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Summer Is Over, But COVID Is Here To Stay

September 17, 2020 Acupuncture Practice Management Health News

Since COVID-19 began spreading months ago, we have been learning to navigate “the new normal.” Gathering information, hoping for good news, and learning to adjust to life during these times can be exhausting and overwhelming. But one thing is certain – life is continuing to move on and we must adapt.

Your practice has likely undergone some significant changes – whether temporarily closing its doors, offering telehealth options, or establishing limited contact procedures for in-person appointments. We know these changes have been very challenging for our field and we are all working to find solutions that are safe, personal, and practical. 

Over the last few months, we have focused on being a resource for you and your practice and we will continue helping you and your practice succeed any way we can. Here are some tips to help you transition into fall!

Make patients, visitors and staff feel safe and comfortable with these simple changes to your clinic:

  • Temperature checks – purchase a touch-free, infrared thermometer to use on every person entering the clinic at all times. If a visitor has a temperature above 100.4℉, send them home and reschedule their appointment.

  • Mask requirements – ensure all team members in the practice have masks on at all times, as well as enforce any visitors to the clinic to wear masks. Consider offering disposable masks or sell masks at your front desk if a patient forgot to bring one.

  • Clear signage/labelsfor new check-in procedures, waiting room requirements, social distancing, etc. Make sure all visitors know how to access your clinic with the new rules in place by providing clear guidelines, instructions, and signage. Update your patient “appointment reminder” emails to outline the new patient and clinic protocols. Need some help creating signs for the clinic? We have some templates that you can download and print out here!

  • Hand sanitizer + disinfectant wipes – supply hand sanitizer, soap in restrooms, and other antibacterial products like wipes, disinfectant spray, etc for patient, visitor and staff use. Having cleaning products readily available can help ease patients back into the clinic and provide them comfort that the practice is clean.

  • PPE – you may not be used to, or even dislike, using gloves, masks or goggles when treating patients, but now more than ever, you should consider offering this additional level of precaution to your patients, for both their safety and your own.

  • Stagger in-person appointments – adjust your schedule so that patient arrival, check-in, and check-out are staggered with no overlap. By staggering appointments, you can reduce the number of patients in your waiting room as well as set aside additional time for patient room cleaning and air out.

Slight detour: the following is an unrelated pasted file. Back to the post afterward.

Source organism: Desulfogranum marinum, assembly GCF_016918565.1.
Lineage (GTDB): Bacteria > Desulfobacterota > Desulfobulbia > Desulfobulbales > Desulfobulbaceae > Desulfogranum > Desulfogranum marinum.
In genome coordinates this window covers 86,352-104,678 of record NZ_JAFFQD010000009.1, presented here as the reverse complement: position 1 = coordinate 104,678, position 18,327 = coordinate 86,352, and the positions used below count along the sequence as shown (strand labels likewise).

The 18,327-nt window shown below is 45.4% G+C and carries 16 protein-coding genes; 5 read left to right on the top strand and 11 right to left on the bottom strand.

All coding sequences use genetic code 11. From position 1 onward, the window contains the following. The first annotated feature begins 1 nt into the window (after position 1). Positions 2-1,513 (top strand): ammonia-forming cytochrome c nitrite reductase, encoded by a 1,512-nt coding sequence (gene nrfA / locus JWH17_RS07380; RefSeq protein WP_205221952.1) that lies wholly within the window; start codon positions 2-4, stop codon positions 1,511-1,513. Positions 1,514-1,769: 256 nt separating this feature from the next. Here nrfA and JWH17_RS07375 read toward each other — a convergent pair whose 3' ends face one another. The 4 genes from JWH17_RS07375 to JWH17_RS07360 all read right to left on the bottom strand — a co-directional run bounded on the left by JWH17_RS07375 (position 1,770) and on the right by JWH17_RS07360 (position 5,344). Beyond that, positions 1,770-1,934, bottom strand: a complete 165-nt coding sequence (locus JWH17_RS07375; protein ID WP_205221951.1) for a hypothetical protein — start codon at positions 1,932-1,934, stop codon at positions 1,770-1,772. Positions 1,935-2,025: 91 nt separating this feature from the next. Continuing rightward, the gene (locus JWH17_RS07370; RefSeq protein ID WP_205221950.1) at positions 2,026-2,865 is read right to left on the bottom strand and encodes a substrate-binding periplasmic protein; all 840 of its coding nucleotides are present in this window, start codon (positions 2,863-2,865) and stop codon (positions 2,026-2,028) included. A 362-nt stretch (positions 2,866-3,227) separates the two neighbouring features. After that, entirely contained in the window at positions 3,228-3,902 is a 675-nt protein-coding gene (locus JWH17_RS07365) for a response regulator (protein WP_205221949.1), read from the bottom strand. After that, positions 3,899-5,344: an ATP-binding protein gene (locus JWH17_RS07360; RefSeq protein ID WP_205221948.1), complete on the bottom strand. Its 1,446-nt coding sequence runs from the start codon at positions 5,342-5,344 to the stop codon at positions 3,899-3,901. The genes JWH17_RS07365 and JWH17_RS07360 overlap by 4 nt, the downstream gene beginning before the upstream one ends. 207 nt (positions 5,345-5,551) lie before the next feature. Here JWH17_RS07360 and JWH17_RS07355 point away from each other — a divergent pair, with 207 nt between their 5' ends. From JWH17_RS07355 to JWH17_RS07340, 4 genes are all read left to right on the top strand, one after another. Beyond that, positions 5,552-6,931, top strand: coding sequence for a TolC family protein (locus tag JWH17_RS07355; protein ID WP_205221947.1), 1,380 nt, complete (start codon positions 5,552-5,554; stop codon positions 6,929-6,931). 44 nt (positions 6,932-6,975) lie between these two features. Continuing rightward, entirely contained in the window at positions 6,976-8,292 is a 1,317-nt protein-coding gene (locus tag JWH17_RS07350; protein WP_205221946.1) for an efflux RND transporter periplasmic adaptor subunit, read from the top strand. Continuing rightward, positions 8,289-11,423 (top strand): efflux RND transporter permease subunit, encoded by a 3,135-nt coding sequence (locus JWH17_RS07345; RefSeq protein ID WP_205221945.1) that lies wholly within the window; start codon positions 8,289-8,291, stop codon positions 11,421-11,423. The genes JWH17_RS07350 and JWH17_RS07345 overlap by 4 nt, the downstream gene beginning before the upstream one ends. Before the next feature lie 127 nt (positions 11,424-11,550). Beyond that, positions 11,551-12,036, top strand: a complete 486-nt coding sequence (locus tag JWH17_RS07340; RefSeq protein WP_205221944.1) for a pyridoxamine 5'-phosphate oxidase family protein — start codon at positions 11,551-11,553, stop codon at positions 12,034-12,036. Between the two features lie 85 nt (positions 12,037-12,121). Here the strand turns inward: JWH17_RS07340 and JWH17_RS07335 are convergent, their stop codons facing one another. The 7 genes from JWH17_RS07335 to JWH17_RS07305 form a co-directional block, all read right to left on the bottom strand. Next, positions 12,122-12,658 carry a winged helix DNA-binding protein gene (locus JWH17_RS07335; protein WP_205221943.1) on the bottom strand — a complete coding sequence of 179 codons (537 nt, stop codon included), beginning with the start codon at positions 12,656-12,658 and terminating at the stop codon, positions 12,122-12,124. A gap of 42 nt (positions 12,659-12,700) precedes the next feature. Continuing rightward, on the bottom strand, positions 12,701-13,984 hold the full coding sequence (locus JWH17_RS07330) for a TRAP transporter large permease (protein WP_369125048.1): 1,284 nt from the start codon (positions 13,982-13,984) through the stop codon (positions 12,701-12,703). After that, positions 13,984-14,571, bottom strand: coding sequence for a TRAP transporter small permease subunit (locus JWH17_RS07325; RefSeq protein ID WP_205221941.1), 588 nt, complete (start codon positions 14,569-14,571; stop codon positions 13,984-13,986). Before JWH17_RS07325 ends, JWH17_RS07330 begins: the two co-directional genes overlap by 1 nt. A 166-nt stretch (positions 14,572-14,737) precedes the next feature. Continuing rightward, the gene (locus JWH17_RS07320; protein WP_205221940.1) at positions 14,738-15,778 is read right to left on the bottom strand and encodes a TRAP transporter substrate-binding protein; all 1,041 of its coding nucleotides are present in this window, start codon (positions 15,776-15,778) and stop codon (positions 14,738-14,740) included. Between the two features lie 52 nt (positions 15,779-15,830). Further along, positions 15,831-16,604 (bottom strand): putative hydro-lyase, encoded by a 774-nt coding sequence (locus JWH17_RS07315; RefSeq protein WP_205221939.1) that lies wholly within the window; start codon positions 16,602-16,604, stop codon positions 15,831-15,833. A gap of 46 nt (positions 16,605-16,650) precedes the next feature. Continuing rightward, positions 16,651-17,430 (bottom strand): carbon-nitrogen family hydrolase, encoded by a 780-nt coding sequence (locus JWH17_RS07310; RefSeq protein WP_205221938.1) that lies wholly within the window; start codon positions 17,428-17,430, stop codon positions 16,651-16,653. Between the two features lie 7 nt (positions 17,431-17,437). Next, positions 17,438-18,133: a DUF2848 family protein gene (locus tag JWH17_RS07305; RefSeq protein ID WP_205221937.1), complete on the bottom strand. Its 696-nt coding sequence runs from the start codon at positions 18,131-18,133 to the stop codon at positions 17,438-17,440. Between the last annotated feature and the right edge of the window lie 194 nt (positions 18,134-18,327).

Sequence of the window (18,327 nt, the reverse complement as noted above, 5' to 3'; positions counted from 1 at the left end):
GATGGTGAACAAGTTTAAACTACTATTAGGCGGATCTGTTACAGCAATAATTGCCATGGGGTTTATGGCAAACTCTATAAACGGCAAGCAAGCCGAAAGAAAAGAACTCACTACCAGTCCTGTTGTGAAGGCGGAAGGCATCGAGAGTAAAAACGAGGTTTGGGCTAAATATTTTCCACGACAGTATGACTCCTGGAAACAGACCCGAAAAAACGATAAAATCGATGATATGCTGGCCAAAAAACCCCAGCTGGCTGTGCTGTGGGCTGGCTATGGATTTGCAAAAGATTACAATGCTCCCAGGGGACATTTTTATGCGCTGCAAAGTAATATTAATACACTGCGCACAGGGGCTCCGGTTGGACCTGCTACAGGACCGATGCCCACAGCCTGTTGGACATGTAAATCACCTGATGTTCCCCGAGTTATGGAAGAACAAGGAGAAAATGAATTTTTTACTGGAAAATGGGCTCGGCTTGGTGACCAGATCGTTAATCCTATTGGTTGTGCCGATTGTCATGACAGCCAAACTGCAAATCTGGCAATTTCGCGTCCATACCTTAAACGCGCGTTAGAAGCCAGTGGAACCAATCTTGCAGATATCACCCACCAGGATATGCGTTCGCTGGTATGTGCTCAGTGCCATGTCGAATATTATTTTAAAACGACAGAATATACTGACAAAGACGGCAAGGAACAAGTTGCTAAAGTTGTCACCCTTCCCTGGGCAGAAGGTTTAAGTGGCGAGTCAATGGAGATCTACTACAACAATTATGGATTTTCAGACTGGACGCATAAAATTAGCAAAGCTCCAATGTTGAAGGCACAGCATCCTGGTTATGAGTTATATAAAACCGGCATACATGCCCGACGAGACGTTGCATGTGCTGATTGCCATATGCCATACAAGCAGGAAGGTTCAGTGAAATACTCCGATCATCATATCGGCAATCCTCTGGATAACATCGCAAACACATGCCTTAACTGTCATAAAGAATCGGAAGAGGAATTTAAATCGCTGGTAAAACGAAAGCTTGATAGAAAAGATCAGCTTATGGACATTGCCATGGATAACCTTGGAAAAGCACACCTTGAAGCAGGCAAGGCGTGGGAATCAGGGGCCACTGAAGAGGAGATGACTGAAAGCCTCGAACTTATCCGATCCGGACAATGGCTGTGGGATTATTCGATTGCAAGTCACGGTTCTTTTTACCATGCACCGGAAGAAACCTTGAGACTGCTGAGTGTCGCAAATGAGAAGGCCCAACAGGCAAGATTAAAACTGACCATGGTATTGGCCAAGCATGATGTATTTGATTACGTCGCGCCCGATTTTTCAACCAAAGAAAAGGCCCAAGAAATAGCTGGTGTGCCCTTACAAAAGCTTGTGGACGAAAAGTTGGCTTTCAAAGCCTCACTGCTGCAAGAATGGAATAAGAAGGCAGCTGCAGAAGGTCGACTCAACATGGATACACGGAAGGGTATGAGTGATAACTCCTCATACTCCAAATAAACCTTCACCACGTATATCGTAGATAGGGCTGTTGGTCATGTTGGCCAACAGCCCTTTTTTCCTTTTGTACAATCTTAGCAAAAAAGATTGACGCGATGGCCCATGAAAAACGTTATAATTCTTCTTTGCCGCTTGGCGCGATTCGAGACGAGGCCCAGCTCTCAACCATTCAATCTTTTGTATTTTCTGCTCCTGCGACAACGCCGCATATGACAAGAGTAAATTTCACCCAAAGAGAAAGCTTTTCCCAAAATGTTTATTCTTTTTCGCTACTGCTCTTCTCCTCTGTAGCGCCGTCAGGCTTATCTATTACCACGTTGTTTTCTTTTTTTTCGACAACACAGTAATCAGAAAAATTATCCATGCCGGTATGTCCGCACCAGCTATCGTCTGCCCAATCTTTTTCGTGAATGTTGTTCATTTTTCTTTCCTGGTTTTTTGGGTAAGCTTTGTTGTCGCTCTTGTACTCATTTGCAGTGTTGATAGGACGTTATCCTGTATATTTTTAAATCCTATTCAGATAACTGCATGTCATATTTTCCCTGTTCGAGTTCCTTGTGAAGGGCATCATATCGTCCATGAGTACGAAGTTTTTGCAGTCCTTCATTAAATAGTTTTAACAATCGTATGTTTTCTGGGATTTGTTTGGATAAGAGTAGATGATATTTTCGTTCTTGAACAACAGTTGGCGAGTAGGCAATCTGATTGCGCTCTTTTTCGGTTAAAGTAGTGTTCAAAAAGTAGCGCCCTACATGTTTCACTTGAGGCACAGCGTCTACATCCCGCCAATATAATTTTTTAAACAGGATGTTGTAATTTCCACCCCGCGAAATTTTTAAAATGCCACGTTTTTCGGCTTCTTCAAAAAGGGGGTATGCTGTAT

• Table paper vs linen – while you may have used table linen for a more comfortable and aesthetic experience, we recommend switching to table paper during this time. Table paper helps spread germs and is easy to dispose of between patients.

  • Practice CNT (Clean Needle Technique) – When working with all patients, use a clean field, don’t touch anything other than needles and the patient while you are treating, use a powerful disinfectant on your cups or other tools, and avoid patients’ faces whenever possible. If you are concerned about a patient’s health, don’t be afraid to turn away someone with symptoms. Offer to reschedule their appointment for a later date or refer them to another practitioner (as is legally required when you deny treatment).

  • Offer Telehealth – are you offering telehealth options to your patients yet? A lot of patients still have concerns about receiving in-person treatment and may feel more comfortable scheduling an appointment with you virtually. Check out our telehealth tips here.

  • Provide patients with alternatives – as this is an ever changing time for us, we must be fluid and able to adapt new practices. One suggestion we offer is to ask patients to take a photo of their tongue the day of their appointment so you do not need to examine it in person, but can still provide treatment and solutions.

  • Engage in constant communication with your patients – if you are not already doing so, we recommend developing a communication plan to make your patients’ experiences more personal. Whether you prefer to send emails weekly, bi-weekly, or monthly, send text message reminders/check-ins, or post on social media, your patients will be happy to hear from you! A communication plan will allow you to stay in front of your patients during these strange times and remind them that you are there for them. Here are some tips for communicating with your patients!

We know this has been a challenging time and we want to make it as easy as possible for you to continue to do your jobs and run your practices. We are working hard to develop new features, gather resources and offer solutions to help you through this time.